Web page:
Steele Stanwick graduated from the University of Virginia in May as one of its all-time great players, a three-time All-American, the 2011 Tewaaraton Trophy winner and national champion and the Cavaliers' all-time leader with 269 points. With Stanwick's pro career just starting with Major League Lacrosse's Ohio Machine, IL writer Caroline Darney looks back at his impressive college experience.
Every spring a handful of highly touted lacrosse recruits step foot onto the field with their whole careers in front of them. Some see playing time, some become stars, and some hit the record books.
Then there is Steele Stanwick. Standing an unassuming 6-foot, 190 lbs., he is one of eight children in an exceptionally talented family of lacrosse stars. At Loyola-Blakefield High School, Stanwick set a school record 231 career points (123G, 108A), earning him two All-American nods, a spot in the Under Armour All-American game, and the title ofInside Lacrosse's No. 1 recruit in the country.
Steele entered the first-year class at the University of Virginia in the fall of 2008, joining a Cavalier squad that won the national championship in 2006 and reached the semifinals that previous spring. Immediately, Stanwick made his mark on the lacrosse field, notching two goals and two assists in the season-opener against Drexel. Stanwick cruised through the rest of the season, scoring 36 goals and dishing 22 assists en route to being named the ACC Rookie of the Year and setting a University of Virginia freshman points record (58). Steele tied a career high four goals in his first ACC matchup, a win against Maryland that was memorable for many reasons.
“We've played in a lot of cool games [in my career]...for me, the first one I think of is my freshman year against Maryland when we went into 7OT,” Stanwick says. “I think that one stands out purely based on history.”
As a first-year player, Stanwick was fortunate to be surrounded by a plethora of experienced leaders, who quickly became role models for the blossoming attackman.
“When I was a freshman,” Steele said in a recent interview. “I had guys like Danny Glading, Max Pomper, Mikey Thompson, Ken Clausen and Mike Timms as role models, just to name a few. Those guys were really great leaders and I don't think anyone was a big talker. I thought they were great leaders in the way they showed it on the field. I always looked up to them because that's what a great leader does...leads by example.”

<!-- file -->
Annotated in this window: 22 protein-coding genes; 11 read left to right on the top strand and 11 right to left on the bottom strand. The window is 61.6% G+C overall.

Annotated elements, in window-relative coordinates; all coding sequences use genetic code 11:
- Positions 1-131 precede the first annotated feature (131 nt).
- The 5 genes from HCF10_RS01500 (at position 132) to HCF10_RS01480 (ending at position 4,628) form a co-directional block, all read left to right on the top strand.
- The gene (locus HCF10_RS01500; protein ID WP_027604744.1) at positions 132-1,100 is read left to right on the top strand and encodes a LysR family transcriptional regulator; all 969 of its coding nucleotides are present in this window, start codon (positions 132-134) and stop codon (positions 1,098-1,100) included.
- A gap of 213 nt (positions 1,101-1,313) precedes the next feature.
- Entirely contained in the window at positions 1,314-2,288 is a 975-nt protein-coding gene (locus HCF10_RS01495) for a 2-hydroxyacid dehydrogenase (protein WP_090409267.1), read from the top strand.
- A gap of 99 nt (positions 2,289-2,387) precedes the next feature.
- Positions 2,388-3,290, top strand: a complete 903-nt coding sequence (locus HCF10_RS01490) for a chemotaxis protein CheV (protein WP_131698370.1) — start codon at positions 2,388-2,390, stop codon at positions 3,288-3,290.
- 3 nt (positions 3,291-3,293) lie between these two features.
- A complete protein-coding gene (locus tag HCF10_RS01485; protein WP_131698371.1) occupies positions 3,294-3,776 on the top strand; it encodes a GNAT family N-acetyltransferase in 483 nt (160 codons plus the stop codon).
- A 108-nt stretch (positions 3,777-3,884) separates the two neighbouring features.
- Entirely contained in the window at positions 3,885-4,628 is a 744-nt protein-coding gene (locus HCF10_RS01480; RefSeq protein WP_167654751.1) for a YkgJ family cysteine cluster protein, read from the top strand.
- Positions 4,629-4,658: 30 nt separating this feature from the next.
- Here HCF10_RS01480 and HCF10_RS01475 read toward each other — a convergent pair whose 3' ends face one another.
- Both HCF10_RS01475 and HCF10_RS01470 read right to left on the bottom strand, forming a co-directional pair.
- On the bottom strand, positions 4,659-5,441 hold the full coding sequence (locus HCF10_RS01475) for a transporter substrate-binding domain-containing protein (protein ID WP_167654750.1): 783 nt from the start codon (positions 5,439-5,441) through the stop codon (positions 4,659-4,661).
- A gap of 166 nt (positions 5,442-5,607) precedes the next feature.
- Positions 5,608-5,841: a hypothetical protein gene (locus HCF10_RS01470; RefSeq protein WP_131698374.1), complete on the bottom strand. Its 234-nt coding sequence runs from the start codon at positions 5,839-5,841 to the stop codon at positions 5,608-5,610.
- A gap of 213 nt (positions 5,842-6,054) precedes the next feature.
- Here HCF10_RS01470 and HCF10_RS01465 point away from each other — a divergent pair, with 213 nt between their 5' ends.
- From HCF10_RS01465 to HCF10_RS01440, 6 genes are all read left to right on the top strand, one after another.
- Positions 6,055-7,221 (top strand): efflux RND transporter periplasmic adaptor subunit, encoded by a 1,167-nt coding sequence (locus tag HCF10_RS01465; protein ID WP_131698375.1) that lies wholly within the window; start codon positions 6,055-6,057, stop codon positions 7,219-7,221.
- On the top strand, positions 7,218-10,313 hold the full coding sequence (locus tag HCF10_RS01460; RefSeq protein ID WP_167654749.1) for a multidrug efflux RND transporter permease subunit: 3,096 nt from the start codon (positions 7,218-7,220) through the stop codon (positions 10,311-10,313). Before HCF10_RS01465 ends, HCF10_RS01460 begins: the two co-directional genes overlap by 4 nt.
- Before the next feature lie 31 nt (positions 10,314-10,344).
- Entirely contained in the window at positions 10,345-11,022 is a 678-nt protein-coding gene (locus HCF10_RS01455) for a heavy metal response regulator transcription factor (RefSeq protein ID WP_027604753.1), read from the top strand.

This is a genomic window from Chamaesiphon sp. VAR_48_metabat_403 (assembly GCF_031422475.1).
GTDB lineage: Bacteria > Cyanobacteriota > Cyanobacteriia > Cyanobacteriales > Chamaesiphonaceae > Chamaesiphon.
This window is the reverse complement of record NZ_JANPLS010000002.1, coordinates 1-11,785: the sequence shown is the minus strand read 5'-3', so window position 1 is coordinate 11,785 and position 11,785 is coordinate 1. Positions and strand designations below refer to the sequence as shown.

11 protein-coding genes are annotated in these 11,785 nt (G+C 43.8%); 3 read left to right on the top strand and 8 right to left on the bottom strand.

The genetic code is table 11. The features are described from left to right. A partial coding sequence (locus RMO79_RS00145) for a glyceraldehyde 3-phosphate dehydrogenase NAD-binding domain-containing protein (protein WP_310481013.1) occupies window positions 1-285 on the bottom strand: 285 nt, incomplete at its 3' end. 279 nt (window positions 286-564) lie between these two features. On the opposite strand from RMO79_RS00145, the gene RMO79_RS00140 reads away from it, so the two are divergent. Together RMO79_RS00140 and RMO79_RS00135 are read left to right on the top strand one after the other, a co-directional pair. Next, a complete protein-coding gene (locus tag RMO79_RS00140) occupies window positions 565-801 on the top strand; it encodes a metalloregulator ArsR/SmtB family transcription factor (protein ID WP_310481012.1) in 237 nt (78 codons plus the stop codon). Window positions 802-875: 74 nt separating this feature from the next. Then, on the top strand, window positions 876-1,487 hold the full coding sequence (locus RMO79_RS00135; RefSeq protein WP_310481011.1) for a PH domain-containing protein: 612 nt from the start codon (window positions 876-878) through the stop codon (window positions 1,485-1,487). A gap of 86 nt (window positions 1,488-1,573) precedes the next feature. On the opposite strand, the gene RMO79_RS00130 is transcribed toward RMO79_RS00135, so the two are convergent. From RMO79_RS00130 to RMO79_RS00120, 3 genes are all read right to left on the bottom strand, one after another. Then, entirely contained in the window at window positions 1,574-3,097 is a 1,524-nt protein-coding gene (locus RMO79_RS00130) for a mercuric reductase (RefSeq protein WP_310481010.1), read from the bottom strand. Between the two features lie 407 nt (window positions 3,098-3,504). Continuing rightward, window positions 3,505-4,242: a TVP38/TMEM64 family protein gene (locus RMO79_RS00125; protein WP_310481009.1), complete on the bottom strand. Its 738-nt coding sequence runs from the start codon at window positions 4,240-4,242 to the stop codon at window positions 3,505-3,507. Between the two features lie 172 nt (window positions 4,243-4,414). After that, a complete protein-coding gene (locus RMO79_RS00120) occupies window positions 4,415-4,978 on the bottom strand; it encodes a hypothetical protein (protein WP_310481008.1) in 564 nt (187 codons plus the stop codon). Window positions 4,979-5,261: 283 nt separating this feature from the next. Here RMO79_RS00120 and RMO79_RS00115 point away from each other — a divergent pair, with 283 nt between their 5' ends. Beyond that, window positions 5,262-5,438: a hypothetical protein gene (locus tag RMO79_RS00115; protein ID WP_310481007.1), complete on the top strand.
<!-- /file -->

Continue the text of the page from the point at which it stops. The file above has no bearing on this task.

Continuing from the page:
His sophomore season, Stanwick built on his initial success, finishing second on the team with 61 points (29G, 32A) and found his go-to-guy in fellow sophomore attackman Chris Bocklet. The postseason awards continued to pile up for Steele, who nabbed himself a spot on the All-ACC, All-ACC Tournament and All-NCAA Championship Teams, while earning recognition as a USILA second-team All-American.
Coaches all around the league began to realize what Virginia head coach Dom Starsia had always known.
“Steele was not nearly the biggest, fastest, quickest, or the most athletic attackman in recent memory … although he was more athletic than people gave him credit for,” Starsia said via email. “However, he may be the best-skilled and smartest attackman I have ever had the great joy to witness. His ability to shoot with both hands, to throw a catchable ball and to anticipate plays unfolding was uncanny. He has Jeff Long's hands and Darren Lowe's or Conor Gill's eyes.”
Entering his third year, Stanwick and the Cavaliers were named No. 2 in the Inside Lacrosse preseason polls, a ranking they lived up to until losing four of their last six games of the regular season. Within that stretch, Stanwick missed Virginia's regular-season matchup with Duke because of a foot injury, a game the Wahoos lost by a narrow margin of 13-11. While many critics and fans at that point had written off Virginia, Stanwick and his fellow captains led a revamped squad to a convincing 11-2 win over Penn and a No. 7 seed in the NCAA Tournament.
Virginia faced upstart Bucknell in the first round and found themselves down 10-6 late in the third quarter. Stanwick, proceeded to take part in six of the last seven goals of the game, scoring the game tying goal and assisting the overtime winner, in what was one of the most exciting college lacrosse games in recent history. Steele finished with three goals and five assists, and the Cavalier victory appeared to breathe new life into the squad.
The junior came alive in the Cavaliers' subsequent march to the NCAA Championship, rattling off six goals and six assists in the quarterfinal and semifinal match-ups against Cornell and Denver. The University of Virginia won its fifth national championship in a 9-7 victory over the University of Maryland, in a game where red-hot Stanwick notched only one assist.
His contributions to the game, however, far exceeded what the stat line showed, essentially neutralizing Maryland's top defenseman while quarterbacking the Virginia offense and creating a lasting memory for the attackman.
“I think to have that success with your 40 best friends and your three coaches,” Stanwick said. “That's something you're going to remember forever.”